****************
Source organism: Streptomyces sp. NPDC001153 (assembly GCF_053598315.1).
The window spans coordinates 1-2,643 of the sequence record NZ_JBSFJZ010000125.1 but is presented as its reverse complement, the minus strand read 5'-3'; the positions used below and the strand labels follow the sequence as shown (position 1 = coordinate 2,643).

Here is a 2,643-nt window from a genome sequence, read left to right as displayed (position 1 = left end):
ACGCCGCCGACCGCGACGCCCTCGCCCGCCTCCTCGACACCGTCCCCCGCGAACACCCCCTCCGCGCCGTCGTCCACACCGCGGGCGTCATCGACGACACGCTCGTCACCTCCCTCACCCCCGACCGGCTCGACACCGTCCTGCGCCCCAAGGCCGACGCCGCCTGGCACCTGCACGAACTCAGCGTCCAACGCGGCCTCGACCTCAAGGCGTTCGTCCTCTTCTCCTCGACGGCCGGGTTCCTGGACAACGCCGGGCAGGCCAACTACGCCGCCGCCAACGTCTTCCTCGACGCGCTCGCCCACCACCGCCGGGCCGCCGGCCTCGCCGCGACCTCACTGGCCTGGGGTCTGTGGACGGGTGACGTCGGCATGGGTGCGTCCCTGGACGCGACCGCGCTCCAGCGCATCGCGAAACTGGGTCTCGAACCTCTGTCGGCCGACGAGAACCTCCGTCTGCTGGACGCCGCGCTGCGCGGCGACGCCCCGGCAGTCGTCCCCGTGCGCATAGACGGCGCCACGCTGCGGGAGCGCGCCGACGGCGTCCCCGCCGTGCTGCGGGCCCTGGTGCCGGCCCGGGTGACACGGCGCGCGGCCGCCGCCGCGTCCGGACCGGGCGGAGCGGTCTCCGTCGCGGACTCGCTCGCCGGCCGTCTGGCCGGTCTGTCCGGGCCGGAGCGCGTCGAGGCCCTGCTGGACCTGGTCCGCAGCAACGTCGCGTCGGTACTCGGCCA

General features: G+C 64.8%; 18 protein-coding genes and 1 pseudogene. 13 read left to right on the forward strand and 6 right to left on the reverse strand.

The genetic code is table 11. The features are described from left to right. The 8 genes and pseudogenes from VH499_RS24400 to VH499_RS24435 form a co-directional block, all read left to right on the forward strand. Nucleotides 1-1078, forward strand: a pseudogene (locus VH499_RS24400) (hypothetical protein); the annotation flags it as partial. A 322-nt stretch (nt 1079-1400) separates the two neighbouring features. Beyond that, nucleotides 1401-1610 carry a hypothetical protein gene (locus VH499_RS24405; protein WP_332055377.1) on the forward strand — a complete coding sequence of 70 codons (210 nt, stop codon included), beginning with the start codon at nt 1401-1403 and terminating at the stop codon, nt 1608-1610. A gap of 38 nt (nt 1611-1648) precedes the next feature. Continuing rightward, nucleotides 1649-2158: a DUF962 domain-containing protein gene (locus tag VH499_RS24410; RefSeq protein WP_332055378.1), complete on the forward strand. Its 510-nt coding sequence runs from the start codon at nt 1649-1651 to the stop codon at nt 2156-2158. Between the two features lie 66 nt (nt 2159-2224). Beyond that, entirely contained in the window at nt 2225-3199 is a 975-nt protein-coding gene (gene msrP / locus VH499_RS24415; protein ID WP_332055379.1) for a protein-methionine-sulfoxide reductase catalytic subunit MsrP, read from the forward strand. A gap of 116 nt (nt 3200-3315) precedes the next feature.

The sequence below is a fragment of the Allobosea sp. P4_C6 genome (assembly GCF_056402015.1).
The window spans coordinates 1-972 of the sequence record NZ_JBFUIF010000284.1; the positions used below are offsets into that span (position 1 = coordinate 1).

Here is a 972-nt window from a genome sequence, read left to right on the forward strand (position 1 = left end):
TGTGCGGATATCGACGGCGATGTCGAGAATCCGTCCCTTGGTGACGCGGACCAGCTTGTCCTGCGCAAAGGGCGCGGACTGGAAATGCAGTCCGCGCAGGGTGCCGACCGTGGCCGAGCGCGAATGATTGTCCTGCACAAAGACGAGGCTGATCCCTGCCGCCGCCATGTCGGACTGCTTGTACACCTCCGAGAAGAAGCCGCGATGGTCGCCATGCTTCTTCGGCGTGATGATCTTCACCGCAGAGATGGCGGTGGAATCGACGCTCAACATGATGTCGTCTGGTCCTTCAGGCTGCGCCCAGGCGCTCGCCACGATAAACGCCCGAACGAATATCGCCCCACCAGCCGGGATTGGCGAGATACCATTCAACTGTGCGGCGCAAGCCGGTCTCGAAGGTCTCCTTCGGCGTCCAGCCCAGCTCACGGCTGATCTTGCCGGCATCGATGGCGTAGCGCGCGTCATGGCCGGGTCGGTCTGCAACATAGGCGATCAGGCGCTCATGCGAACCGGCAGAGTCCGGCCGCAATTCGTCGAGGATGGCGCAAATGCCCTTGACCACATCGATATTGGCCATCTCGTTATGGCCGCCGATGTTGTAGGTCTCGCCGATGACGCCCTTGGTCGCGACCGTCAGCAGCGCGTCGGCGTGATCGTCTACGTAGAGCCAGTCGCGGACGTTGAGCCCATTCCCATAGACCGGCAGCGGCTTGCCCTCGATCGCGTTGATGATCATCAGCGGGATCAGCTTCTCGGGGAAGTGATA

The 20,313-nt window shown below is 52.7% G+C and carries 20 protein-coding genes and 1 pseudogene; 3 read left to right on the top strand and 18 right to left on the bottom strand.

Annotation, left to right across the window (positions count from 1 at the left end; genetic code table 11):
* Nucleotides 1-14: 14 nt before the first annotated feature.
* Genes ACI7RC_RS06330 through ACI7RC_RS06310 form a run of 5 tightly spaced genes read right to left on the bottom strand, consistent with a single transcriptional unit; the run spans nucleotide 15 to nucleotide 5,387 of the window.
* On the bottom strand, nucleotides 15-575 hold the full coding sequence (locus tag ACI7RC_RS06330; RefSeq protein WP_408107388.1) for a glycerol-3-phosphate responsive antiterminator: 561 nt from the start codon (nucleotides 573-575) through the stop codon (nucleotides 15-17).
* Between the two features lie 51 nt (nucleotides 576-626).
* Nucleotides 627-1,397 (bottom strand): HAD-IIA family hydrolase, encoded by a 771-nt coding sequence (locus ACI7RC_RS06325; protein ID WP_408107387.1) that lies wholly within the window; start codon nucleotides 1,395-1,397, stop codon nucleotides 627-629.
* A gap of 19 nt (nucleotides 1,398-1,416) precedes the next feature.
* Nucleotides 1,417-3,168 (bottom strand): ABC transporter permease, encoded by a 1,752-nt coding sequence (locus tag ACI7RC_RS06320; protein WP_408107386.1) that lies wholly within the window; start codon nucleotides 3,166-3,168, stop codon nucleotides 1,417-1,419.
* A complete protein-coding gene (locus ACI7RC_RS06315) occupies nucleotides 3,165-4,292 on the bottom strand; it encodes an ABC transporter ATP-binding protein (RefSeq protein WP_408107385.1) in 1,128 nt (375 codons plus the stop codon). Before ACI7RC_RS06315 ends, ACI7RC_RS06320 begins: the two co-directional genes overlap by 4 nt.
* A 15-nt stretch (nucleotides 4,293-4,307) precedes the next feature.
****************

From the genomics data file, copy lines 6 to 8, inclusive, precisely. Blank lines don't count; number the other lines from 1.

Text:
The genetic code is table 11. The features are described from left to right. The 8 genes and pseudogenes from VH499_RS24400 to VH499_RS24435 form a co-directional block, all read left to right on the forward strand. Nucleotides 1-1078, forward strand: a pseudogene (locus VH499_RS24400) (hypothetical protein); the annotation flags it as partial. A 322-nt stretch (nt 1079-1400) separates the two neighbouring features. Beyond that, nucleotides 1401-1610 carry a hypothetical protein gene (locus VH499_RS24405; protein WP_332055377.1) on the forward strand — a complete coding sequence of 70 codons (210 nt, stop codon included), beginning with the start codon at nt 1401-1403 and terminating at the stop codon, nt 1608-1610. A gap of 38 nt (nt 1611-1648) precedes the next feature. Continuing rightward, nucleotides 1649-2158: a DUF962 domain-containing protein gene (locus tag VH499_RS24410; RefSeq protein WP_332055378.1), complete on the forward strand. Its 510-nt coding sequence runs from the start codon at nt 1649-1651 to the stop codon at nt 2156-2158. Between the two features lie 66 nt (nt 2159-2224). Beyond that, entirely contained in the window at nt 2225-3199 is a 975-nt protein-coding gene (gene msrP / locus VH499_RS24415; protein ID WP_332055379.1) for a protein-methionine-sulfoxide reductase catalytic subunit MsrP, read from the forward strand. A gap of 116 nt (nt 3200-3315) precedes the next feature.

The sequence below is a fragment of the Allobosea sp. P4_C6 genome (assembly GCF_056402015.1).
The window spans coordinates 1-972 of the sequence record NZ_JBFUIF010000284.1; the positions used below are offsets into that span (position 1 = coordinate 1).